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Cancer Prev Res (Phila). 2011 May;4(5):735-43. doi: 10.1158/1940-6207.CAPR-10-0289. Epub 2011 Mar 23.

Circulating levels of vitamin D and colon and rectal cancer: the Physicians' Health Study and a meta-analysis of prospective studies.

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  • 1Department of Food and Nutrition, Sookmyung Women's University, Seoul, Republic of Korea.

Abstract

It remains unknown whether increased risk with low levels of vitamin D is present for colon and/or rectal cancer. To investigate the association between circulating vitamin D levels and colon and rectal cancer, we examined the associations between plasma levels of 25-hydroxyvitamin D [25(OH)D] and 1,25-dihydroxyvitamin D [1,25(OH)2D] and colon and rectal cancer in the Physicians' Health Study and then conducted a meta-analysis of eight prospective studies of circulating levels of 25(OH)D and colon and rectal cancers, including the Physicians' Health Study. Study-specific ORs and 95% CIs were pooled by using a random-effects model. A total of 1,822 colon and 868 rectal cancers were included in the meta-analysis. We observed a significant inverse association for colorectal cancer (OR = 0.66; 95% CI, 0.54-0.81), comparing top versus bottom quantiles of circulating 25(OH)D levels. The inverse association was stronger for rectal cancer (OR = 0.50 for top versus bottom quantiles; 95% CI, 0.28-0.88) than colon cancer (OR = 0.77; 95% CI, 0.56-1.07; P value for difference between colon and rectal cancer = 0.20). These data suggest an inverse association between circulating 25(OH)D levels and colorectal cancer, with a stronger association for rectal cancer.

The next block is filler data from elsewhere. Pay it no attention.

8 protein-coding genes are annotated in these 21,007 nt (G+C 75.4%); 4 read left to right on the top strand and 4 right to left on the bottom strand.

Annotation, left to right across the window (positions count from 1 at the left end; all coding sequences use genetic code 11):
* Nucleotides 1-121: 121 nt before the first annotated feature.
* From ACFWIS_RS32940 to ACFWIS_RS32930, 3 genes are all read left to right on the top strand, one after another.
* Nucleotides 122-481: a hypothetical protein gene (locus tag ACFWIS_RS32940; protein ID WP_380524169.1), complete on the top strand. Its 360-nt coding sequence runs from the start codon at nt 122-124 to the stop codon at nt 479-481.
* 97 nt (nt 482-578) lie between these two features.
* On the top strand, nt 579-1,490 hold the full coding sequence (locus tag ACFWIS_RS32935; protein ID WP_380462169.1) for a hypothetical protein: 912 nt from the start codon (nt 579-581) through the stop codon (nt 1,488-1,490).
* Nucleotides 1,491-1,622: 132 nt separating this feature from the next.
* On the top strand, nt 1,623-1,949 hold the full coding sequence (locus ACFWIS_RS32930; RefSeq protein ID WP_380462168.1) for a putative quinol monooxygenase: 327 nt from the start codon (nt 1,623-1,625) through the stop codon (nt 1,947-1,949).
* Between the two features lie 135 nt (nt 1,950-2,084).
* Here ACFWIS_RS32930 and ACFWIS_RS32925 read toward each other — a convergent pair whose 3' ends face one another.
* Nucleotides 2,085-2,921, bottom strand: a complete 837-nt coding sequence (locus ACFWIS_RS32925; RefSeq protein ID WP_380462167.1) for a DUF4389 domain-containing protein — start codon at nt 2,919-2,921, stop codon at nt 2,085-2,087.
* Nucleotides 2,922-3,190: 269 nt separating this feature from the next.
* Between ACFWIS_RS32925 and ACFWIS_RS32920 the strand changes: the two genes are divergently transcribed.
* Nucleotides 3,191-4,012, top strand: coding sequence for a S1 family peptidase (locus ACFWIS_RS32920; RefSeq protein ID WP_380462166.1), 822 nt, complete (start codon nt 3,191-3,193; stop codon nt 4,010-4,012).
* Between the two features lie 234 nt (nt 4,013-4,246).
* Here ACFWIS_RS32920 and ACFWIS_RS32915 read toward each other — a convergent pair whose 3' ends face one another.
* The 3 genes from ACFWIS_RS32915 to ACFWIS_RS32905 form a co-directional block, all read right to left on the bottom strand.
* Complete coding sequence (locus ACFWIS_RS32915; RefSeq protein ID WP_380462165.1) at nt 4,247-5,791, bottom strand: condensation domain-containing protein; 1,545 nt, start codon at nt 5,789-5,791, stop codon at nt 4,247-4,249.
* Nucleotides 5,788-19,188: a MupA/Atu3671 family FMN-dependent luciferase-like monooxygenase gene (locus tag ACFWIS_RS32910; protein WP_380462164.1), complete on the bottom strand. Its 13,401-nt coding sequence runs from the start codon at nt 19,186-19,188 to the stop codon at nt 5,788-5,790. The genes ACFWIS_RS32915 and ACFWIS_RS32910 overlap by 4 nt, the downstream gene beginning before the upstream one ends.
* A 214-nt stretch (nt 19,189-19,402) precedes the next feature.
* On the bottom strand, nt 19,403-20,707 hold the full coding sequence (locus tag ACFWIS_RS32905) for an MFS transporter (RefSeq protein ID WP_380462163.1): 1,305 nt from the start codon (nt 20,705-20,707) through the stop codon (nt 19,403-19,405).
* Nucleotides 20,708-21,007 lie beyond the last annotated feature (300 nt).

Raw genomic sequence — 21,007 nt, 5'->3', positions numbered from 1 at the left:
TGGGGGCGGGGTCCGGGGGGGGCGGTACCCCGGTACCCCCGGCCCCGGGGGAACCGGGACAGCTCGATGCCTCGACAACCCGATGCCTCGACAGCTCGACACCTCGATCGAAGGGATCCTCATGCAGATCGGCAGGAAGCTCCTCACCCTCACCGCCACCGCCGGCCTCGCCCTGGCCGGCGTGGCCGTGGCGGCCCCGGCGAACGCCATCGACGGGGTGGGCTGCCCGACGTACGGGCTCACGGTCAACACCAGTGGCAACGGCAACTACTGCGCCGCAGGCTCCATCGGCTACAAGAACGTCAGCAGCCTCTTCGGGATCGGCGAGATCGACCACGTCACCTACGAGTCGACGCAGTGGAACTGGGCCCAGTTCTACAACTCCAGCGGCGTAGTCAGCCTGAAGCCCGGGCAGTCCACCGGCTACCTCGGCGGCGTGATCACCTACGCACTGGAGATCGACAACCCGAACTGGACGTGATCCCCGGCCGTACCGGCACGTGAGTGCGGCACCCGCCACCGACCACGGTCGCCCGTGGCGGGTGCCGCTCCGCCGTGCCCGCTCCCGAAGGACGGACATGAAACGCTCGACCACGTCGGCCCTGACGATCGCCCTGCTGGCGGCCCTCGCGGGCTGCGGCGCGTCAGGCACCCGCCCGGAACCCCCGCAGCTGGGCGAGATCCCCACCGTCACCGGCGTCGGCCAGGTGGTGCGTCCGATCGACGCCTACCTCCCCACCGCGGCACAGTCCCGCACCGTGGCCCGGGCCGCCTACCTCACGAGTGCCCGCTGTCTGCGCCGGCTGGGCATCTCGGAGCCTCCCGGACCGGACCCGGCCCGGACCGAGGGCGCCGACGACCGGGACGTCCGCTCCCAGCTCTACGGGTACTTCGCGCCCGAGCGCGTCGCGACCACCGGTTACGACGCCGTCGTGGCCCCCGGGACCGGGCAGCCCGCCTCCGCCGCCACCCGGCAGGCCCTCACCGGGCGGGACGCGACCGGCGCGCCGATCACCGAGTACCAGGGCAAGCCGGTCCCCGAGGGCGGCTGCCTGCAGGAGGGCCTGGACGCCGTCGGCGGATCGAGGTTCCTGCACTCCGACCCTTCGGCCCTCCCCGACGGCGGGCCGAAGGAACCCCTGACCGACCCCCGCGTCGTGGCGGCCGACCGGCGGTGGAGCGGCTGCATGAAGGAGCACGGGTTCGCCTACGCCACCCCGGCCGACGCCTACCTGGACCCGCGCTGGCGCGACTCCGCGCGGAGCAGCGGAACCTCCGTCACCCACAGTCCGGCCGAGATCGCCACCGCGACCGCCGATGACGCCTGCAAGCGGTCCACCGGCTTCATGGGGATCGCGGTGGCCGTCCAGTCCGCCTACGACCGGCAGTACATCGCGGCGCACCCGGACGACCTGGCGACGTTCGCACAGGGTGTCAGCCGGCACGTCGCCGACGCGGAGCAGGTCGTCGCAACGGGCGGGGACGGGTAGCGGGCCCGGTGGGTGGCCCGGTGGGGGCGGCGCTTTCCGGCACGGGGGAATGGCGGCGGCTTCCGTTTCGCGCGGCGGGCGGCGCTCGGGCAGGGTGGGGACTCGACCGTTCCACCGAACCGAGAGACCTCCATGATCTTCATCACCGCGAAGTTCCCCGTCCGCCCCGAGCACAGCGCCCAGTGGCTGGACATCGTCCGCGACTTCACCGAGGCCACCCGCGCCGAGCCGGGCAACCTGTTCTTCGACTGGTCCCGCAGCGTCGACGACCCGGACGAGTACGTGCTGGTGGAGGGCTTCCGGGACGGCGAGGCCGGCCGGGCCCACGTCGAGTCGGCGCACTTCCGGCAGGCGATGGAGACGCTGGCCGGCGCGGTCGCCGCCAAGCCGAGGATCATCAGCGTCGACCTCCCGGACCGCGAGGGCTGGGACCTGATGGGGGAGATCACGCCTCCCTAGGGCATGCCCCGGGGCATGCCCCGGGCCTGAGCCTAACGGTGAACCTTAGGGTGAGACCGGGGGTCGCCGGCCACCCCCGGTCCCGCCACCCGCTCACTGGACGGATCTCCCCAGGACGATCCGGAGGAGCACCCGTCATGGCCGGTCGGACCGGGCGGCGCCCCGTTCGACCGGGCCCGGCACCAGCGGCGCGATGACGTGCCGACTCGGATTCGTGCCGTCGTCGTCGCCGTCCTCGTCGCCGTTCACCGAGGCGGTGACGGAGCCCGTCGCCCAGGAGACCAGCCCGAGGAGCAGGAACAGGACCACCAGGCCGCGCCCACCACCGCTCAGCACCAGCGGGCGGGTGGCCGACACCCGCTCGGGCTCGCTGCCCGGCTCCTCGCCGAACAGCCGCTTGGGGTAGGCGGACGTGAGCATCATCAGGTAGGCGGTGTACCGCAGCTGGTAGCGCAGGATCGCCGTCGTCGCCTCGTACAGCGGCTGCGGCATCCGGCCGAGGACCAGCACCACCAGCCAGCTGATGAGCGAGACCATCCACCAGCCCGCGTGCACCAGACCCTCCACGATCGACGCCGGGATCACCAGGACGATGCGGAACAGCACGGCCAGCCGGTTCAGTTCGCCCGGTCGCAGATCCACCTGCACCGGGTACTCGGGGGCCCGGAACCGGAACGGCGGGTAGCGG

PMID:
21430073
[PubMed - indexed for MEDLINE]
PMCID:
PMC3412303
Free PMC Article
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